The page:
It is this centering of everything in Christ that enabled the church to grow over time, survive persecution, travel to other lands, increase in influence, all the way to a congregation of eleven on a Sunday morning in Hiroshima thirty years ago, all the way to this congregation joining together virtually today.  It is what has empowered a faith to not only survive the past two millennia, but thrive.  Indeed, on this Christ the King Sunday we boldly proclaim with confidence and gratitude that Jesus Christ is king and lord of all.

Although I do sometimes wonder if we really know what it means to do that.  If we understand what kind of Jesus we’re proclaiming.  Truth be told, “King” language can be more than a little troublesome if we’re not careful with it.  The worst of the image is domination, supremacy, triumphalism.  A Jesus who rules by force rather than love.  I look around today and sometimes wonder if that is the kind of King Jesus most people see.

I see this Jesus in churches that put a greater emphasis on Easter celebrations at the expense of Maundy Thursday and Good Friday.  I see this Jesus in followers who are more concerned about individual salvation than corporate transformation.  I see this Jesus in congregations that continue to meet in person during a global pandemic, with zero masks and social distancing, and pastors who brashly proclaim from their pulpits that their faith in King Jesus will protect them from Covid harm.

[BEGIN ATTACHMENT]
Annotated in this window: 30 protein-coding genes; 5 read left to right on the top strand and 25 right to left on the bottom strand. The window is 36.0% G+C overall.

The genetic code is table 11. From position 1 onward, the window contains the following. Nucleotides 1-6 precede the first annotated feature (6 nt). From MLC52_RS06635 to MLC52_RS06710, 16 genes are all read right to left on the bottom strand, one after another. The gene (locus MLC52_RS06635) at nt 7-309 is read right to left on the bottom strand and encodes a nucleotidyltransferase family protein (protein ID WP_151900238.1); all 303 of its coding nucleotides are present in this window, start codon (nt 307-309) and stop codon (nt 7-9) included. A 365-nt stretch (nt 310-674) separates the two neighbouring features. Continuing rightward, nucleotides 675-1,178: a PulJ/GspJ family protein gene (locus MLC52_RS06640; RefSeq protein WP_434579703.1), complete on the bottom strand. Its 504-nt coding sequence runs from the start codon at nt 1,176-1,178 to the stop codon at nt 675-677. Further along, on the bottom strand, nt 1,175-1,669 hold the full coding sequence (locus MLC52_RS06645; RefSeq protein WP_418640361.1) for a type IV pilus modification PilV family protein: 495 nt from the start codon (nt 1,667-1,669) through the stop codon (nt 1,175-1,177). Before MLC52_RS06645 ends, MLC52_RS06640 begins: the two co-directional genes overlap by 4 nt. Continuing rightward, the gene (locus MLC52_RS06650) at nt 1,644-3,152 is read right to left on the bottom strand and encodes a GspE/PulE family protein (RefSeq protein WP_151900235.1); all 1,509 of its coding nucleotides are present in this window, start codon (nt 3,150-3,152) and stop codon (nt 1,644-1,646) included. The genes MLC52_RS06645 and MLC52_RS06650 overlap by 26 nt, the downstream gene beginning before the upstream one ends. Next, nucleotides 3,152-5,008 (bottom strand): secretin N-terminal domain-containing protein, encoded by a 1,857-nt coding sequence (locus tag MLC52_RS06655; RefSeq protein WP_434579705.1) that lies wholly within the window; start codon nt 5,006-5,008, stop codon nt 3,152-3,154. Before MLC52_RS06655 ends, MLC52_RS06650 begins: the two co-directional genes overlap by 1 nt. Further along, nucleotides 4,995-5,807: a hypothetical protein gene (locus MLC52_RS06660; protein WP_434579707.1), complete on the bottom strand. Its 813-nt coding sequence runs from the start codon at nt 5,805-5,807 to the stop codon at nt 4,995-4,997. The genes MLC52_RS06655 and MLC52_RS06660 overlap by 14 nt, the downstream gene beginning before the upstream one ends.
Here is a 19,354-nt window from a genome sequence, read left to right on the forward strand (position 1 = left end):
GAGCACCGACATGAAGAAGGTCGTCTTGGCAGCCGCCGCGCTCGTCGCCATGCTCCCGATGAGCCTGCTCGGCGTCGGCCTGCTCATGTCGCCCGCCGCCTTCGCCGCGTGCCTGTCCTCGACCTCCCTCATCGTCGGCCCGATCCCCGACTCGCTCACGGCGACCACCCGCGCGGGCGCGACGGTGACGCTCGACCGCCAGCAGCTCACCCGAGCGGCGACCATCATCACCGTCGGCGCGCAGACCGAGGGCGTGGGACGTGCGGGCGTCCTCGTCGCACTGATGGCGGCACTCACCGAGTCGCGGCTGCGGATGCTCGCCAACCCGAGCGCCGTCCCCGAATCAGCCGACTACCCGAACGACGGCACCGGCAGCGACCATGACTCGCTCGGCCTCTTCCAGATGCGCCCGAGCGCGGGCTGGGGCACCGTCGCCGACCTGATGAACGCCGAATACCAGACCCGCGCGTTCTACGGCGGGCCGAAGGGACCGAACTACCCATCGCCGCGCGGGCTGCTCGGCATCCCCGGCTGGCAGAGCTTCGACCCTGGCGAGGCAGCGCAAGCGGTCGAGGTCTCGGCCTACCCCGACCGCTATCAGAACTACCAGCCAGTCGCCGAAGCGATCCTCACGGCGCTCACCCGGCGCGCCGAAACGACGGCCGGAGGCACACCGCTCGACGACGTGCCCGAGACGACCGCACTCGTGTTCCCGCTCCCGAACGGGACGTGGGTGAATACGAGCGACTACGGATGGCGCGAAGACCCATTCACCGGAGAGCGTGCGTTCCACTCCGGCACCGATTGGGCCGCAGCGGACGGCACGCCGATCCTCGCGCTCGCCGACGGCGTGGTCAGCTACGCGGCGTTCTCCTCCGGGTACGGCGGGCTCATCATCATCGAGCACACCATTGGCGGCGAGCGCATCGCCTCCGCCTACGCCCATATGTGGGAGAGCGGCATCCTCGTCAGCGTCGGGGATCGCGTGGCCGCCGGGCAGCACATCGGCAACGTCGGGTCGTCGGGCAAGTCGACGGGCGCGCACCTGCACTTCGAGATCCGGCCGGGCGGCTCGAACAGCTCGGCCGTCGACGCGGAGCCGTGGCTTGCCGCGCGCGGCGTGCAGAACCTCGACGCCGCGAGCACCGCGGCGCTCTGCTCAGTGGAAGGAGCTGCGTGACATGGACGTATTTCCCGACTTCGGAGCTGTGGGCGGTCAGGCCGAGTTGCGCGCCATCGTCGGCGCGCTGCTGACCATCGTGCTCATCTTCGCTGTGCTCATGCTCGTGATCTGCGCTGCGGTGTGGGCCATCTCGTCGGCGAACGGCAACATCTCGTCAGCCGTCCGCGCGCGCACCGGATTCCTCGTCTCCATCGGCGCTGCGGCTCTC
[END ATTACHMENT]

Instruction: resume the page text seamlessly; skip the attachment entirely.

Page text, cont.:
As one scholar puts it:

We have fallen in love with the loud, the muscular, and the aggressive, and forgotten that the only power Jesus ever wielded on earth was the power to give himself away.[1]

The writer of Ephesians is here to remind us of the kind of king we give our lives to – a king who entered humanity red-faced and crying, a king whose greatest displays of power included riding on a donkey, washing dirty feet, hanging on a cross, and frying fish on a beach for his agnostic friends; a king who roots everything he does and all he is in sacrificial love, and calls us to follow suit.

Beloved, this prayer in the first chapter of Ephesians “is not a victory dance for those who have arrived but a clarion call to live a life worthy of the calling to which we have been called.  In other words, because God’s saving work is not finished, neither is the task to which believers—old and new—are called to as the body of Christ.”  We are empowered to expect great things from ourselves and this church, and expect great things from God as well.[2]

That is what Christ the King Sunday needs to be for us – meeting Jesus where we are, a Jesus who compels us to both lift him on high as king and lord of all, and a Jesus who leads us into a deeper relationship with both him, each other, and the world.  A Jesus who, with the eyes of our hearts enlightened, enables us to simultaneously acknowledge his ascendence over all principalities and powers – over elected leaders, over a virus – while also leading us into a way of life that honors deep humility, persistent gratitude, and unconditional love.  It is that Jesus that we need to make a habit of meeting.